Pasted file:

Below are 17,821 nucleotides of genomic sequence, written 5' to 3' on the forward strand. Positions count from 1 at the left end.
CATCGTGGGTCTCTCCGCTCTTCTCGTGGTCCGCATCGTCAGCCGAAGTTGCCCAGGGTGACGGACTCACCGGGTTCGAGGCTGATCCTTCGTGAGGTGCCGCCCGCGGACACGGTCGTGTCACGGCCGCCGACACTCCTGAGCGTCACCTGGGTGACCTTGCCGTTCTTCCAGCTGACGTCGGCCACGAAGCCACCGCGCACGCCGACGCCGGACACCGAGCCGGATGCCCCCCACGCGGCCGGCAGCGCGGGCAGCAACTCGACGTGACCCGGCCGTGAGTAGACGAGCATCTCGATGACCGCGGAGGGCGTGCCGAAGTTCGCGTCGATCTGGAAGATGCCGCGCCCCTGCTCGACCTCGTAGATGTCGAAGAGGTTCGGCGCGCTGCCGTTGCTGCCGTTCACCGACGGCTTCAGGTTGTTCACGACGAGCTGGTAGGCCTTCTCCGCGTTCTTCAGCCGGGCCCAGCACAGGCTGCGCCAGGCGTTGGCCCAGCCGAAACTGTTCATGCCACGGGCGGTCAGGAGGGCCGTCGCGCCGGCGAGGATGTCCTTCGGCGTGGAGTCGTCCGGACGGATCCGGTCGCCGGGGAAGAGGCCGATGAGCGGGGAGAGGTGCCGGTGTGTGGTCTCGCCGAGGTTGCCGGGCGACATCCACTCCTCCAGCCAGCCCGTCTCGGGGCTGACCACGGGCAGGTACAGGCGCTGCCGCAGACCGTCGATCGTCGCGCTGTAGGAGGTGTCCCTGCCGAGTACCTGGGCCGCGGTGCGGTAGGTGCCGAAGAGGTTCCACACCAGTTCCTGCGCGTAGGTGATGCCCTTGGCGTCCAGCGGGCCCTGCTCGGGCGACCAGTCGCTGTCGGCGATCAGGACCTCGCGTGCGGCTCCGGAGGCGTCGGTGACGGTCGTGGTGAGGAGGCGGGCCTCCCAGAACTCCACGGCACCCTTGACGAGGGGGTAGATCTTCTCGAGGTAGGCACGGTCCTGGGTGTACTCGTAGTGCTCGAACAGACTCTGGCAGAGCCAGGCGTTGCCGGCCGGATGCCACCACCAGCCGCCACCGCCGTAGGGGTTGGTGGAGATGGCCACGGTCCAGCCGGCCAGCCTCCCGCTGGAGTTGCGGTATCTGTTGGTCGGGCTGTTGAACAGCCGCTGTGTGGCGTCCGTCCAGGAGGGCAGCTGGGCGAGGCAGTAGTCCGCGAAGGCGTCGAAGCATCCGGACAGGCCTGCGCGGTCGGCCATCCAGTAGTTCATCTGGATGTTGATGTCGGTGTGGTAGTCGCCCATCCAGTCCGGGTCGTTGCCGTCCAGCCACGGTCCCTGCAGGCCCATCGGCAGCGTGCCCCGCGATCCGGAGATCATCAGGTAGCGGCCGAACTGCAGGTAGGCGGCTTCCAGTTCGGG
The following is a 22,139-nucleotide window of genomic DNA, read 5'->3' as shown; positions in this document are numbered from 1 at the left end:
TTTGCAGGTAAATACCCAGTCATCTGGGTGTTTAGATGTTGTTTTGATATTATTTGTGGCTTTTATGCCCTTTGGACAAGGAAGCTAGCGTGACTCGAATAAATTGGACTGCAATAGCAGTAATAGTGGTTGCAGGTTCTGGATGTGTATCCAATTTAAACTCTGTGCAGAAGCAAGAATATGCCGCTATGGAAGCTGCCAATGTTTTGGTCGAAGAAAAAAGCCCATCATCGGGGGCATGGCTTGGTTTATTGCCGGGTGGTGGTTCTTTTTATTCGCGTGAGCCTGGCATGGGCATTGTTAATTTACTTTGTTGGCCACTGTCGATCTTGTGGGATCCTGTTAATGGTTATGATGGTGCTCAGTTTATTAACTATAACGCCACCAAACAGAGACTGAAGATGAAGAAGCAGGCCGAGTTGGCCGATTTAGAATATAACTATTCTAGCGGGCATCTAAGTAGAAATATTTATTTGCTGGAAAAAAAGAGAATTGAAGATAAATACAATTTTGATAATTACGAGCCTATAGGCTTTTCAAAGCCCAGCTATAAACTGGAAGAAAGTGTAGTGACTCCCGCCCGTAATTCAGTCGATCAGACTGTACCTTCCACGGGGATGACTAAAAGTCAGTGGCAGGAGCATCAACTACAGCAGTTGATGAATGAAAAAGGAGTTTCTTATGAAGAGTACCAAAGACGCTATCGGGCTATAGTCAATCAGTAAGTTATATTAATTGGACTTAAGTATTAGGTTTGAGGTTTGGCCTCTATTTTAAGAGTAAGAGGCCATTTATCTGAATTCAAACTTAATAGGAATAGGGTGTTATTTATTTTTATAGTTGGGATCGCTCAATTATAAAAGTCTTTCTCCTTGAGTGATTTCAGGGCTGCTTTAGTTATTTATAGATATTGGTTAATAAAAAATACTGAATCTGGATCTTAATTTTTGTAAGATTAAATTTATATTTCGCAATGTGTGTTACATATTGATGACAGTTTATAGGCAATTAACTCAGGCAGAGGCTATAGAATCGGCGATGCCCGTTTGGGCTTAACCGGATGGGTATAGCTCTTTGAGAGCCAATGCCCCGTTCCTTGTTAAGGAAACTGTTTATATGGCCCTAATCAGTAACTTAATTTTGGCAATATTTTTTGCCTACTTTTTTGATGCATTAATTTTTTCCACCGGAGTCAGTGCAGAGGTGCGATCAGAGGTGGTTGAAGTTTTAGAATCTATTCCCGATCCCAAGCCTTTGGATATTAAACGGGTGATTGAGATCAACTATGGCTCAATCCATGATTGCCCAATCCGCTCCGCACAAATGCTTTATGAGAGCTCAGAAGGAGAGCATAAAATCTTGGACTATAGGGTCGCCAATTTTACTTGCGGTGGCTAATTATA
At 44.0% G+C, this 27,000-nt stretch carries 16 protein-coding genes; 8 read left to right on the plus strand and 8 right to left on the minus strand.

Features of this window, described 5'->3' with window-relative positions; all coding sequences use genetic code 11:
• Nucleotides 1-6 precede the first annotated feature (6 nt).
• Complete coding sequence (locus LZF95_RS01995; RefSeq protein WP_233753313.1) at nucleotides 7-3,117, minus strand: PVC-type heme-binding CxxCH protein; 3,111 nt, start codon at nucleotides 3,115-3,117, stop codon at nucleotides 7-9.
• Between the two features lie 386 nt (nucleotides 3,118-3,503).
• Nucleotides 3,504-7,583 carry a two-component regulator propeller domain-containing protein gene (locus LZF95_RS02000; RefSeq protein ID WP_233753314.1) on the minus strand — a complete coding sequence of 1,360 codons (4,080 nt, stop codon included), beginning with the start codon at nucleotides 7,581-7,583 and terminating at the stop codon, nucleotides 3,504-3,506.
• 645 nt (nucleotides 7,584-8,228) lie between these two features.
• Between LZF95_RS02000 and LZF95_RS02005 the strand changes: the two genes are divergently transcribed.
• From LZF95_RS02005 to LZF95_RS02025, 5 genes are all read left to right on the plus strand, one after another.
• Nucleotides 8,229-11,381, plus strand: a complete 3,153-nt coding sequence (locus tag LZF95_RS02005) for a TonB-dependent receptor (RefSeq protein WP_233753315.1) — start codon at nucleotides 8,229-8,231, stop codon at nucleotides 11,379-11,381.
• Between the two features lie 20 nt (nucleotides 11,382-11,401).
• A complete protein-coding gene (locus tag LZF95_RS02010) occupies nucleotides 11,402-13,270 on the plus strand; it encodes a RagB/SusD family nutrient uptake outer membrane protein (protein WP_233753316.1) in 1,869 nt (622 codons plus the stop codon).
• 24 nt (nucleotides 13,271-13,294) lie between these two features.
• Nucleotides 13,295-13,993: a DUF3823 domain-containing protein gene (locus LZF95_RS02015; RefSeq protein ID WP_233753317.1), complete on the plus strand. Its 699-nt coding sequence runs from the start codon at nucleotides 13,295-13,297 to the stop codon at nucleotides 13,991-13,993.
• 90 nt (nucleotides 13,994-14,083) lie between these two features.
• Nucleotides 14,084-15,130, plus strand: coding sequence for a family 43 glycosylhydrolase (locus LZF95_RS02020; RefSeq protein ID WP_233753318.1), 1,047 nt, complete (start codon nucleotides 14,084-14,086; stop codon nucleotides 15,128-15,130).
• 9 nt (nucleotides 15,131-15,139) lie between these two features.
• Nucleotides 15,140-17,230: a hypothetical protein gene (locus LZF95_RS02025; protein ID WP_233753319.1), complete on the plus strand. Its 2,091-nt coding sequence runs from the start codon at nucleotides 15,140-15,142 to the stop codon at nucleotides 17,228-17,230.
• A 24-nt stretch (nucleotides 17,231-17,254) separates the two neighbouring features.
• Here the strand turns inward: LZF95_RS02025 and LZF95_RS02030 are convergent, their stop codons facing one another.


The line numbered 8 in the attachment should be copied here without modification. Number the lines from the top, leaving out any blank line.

• Complete coding sequence (locus LZF95_RS01995; RefSeq protein WP_233753313.1) at nucleotides 7-3,117, minus strand: PVC-type heme-binding CxxCH protein; 3,111 nt, start codon at nucleotides 3,115-3,117, stop codon at nucleotides 7-9.